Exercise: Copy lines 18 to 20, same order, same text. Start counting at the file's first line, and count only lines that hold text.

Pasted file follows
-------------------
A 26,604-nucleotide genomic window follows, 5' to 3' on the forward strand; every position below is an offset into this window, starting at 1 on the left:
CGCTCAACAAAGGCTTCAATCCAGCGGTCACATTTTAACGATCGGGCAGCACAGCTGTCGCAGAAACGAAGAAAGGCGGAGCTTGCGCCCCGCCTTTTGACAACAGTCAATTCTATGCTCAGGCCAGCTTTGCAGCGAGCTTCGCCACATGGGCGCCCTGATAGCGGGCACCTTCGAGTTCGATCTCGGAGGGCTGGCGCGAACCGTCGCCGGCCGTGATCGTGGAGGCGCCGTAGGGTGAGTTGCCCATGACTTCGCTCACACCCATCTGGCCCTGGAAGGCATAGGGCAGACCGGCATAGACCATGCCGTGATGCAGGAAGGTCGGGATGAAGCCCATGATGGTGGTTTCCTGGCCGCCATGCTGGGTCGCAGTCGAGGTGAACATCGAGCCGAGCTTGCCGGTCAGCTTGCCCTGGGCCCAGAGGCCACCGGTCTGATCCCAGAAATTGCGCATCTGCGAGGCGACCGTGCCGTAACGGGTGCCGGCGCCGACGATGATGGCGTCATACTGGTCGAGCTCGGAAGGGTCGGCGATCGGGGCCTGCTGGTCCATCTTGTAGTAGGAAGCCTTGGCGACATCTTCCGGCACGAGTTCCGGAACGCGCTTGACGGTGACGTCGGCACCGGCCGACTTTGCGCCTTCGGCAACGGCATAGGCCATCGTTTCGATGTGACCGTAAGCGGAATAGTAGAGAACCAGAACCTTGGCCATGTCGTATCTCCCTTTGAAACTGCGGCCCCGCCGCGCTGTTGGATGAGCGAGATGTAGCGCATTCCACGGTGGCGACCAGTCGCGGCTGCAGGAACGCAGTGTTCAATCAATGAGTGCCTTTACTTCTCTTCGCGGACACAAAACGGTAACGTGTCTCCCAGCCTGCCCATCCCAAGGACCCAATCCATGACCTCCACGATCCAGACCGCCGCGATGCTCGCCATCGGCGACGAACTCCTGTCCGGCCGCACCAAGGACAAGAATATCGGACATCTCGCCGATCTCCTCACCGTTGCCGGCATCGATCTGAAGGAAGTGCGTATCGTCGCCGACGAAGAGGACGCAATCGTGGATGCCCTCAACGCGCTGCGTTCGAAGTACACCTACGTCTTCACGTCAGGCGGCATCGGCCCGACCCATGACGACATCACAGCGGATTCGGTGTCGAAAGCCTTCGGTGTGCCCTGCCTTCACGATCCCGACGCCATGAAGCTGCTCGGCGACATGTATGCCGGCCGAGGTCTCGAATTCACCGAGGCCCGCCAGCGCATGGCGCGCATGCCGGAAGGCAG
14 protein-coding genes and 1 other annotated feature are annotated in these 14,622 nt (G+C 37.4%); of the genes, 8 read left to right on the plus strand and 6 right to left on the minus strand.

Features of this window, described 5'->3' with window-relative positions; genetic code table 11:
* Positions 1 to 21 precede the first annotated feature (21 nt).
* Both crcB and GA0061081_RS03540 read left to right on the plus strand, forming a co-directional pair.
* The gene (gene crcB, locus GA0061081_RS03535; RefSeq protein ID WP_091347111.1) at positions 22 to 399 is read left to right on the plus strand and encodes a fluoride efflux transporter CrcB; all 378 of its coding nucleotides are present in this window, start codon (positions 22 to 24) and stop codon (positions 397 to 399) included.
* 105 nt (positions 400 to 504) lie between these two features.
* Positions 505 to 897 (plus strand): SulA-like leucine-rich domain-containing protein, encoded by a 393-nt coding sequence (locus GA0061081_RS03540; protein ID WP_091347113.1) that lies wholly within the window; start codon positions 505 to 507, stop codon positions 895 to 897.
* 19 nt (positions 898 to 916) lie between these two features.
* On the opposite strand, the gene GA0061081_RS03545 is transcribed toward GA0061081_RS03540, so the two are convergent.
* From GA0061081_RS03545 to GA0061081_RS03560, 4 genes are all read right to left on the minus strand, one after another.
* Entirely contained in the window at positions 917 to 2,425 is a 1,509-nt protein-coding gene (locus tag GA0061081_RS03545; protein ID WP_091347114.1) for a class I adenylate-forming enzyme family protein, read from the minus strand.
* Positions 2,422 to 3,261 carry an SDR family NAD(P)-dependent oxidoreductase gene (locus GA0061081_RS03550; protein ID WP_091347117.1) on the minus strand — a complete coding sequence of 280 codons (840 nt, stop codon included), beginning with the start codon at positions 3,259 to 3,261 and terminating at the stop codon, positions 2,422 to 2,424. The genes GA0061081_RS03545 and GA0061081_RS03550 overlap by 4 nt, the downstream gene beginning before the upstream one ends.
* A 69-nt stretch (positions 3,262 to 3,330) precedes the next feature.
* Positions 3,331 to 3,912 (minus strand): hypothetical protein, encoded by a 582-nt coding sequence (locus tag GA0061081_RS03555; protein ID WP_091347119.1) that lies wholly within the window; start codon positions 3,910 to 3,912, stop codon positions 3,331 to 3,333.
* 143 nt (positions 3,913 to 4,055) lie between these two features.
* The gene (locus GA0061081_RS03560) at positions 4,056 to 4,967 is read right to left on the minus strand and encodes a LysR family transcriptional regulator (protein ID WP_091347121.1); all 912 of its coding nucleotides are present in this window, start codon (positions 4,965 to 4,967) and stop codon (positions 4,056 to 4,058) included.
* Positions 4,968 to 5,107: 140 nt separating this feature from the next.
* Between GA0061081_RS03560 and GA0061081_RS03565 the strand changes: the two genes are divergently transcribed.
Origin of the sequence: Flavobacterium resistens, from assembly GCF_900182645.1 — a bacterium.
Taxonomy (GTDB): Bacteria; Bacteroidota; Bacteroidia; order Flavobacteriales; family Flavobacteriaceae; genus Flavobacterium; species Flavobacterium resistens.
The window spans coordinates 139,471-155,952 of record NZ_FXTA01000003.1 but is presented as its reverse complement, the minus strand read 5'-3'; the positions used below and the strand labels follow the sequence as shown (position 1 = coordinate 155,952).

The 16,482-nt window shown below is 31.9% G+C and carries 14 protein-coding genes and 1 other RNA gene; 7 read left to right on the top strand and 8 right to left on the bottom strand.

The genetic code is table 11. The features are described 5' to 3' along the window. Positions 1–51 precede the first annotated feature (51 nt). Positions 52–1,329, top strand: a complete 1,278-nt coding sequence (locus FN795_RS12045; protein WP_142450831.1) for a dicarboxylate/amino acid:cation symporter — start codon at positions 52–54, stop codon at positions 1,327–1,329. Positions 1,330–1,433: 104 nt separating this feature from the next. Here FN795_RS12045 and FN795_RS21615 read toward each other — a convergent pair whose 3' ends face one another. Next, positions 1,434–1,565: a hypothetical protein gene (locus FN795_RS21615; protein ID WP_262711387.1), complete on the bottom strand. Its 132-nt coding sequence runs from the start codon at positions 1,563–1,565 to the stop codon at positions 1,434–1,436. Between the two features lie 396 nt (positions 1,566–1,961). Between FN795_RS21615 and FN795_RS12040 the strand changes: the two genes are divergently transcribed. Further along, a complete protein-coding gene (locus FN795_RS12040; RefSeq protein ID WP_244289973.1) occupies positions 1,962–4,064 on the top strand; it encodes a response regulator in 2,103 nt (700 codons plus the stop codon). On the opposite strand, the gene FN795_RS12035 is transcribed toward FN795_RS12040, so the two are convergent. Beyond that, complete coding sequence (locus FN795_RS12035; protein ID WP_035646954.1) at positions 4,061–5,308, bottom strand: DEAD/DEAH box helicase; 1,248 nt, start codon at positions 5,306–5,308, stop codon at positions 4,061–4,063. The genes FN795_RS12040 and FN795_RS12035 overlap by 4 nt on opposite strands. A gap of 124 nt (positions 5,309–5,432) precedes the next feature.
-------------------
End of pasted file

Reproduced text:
* The gene (locus GA0061081_RS03560) at positions 4,056 to 4,967 is read right to left on the minus strand and encodes a LysR family transcriptional regulator (protein ID WP_091347121.1); all 912 of its coding nucleotides are present in this window, start codon (positions 4,965 to 4,967) and stop codon (positions 4,056 to 4,058) included.
* Positions 4,968 to 5,107: 140 nt separating this feature from the next.
* Between GA0061081_RS03560 and GA0061081_RS03565 the strand changes: the two genes are divergently transcribed.